The conflict in Yemen is causing massive suffering to Yemenis. It has recently ground to a halt, with neither side able to achieve decisive gains, but a political settlement remains elusive. Questions have been raised about the use of UK-supplied armaments.Jump to full report >>
Following the Houthi capture of Sana’a in September 2014, President Abd Rabbu Mansour Hadi resigned in January 2015 and was placed under house arrest. After escaping to Aden in February, he rescinded his resignation and declared the Houthi takeover a coup d’état. When the Houthis advanced on Aden, Hadi fled to Saudi Arabia, where he called upon the GCC (Gulf Cooperation Council) to intervene.
On March 26, a Saudi-led coalition launched airstrikes on Yemen targeting the Houthis and, importantly, allied elements in the army still loyal to previous President Ali Abdullah Saleh, who is held largely responsible for the striking success of the Houthi rebellion.
With the war raging on for over a year, the conflict has been labelled by Amnesty International as the “Forgotten War”. What attention the conflict has attracted in the UK is largely due to the deteriorating humanitarian situation and the sale and use of arms from the UK to Saudi Arabia.
There have been allegations that UK-supplied armaments have been used to commit violations of international humanitarian law and that UK personnel are close to the Saudi-led coalition’s targeting decisions. The UK Government says that it has faith in the UK’s export licensing regime to prevent that from happening, and that UK advisers are not part of the coalition forces but do sometimes advise on how to comply with international humanitarian law.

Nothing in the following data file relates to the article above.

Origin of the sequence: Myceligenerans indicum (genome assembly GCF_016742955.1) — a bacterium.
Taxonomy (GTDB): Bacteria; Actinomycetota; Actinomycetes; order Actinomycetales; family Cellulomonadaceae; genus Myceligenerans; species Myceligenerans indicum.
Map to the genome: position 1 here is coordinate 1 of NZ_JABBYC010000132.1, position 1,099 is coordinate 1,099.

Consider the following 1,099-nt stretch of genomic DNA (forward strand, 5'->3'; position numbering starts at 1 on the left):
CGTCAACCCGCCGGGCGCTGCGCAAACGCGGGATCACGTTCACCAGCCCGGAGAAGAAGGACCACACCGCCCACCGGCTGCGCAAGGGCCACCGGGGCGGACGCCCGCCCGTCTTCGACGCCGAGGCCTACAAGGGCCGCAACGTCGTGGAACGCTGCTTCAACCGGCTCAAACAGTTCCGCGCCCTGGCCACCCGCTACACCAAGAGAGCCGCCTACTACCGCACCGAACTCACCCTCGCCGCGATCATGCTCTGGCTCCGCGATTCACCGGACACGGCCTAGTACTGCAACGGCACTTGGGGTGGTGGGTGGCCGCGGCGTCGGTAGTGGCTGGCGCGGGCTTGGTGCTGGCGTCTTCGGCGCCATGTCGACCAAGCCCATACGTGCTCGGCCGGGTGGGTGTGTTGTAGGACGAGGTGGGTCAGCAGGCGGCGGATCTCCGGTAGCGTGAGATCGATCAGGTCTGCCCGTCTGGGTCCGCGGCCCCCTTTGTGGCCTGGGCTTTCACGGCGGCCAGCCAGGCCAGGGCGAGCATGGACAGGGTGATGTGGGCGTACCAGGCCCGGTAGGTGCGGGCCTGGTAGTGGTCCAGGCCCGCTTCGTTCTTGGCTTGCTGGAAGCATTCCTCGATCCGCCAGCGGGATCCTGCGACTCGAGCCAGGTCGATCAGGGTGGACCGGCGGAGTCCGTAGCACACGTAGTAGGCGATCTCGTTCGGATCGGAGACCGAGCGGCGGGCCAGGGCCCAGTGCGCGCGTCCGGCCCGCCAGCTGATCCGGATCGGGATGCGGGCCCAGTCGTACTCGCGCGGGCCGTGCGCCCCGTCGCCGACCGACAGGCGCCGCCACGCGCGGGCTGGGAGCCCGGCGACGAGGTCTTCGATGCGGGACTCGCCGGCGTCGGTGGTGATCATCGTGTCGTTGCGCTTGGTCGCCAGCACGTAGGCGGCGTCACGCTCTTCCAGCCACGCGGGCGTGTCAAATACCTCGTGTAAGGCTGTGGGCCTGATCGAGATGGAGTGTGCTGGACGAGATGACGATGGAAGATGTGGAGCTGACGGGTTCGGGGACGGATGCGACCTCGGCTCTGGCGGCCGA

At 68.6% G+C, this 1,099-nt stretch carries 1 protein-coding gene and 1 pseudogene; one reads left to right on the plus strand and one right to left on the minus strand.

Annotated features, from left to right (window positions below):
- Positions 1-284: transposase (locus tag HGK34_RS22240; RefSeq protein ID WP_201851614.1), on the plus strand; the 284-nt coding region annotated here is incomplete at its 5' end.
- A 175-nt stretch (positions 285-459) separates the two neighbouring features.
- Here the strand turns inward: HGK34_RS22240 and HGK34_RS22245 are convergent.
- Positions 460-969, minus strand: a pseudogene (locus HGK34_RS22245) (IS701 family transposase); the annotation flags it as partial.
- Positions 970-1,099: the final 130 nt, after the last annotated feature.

The UK Government has confirmed the Saudi-led coalition used UK cluster munitions in Yemen. The Defence Secretary told the House on 19 December 2016 the Saudi Government had informed the UK it had used B755 cluster munitions supplied by the UK in the 1980s in an attack on northern Yemen in January 2016. The Saudi Government has said will no longer use the B755 cluster munitions supplied by the UK in the 1980s.
Since the Saudi-led intervention started on 26 March 2015, the Saudis and their allies have managed to push back the Houthis from Aden. However Aden remains far from secure with a number of key officials having been assassinated and the influence of Al-Qaeda in the Arabian Peninsula (AQAP) and ISIS/Daesh is growing. Heavy fighting is ongoing around Taiz in the South and Marib, where Taiz until recently was effectively under siege, exacerbating the humanitarian situation there.
There have also been signs of dissent within the Saudi Royal Family and in the country concerning the conduct and cost of the war. The Saudi economy has been greatly affected by the drop in the oil price.
The Saudis and their allies see the conflict as having been instigated and fuelled by Iran, and there is evidence for this. But many analysts see the conflict as being more about domestic Yemeni forces.
For Iran, the conflict is seen as a low cost way of bogging down their Saudi rivals in Yemen. The prospects for peace in the near future seem slim as neither side deems its situation to be weak enough to pursue a settlement, though there has been some progress on pursuing talks.
This paper explores the developments in Yemen since the Saudi-led intervention began, and the deteriorating humanitarian situation in Yemen. It discusses how AQAP and ISIS have benefited from the chaos. It also looks at the UK role in easing the humanitarian situation in Yemen at the same time as providing arms and assistance to the Saudis. Finally it looks at the chances of a peaceful solution to the conflict, the broader Saudi-Iranian rivalry and some likely outcomes in Yemen and the region.
Commons Briefing papers CBP-7184
Authors: Ben Smith; Yago Zayed
Topic: Middle East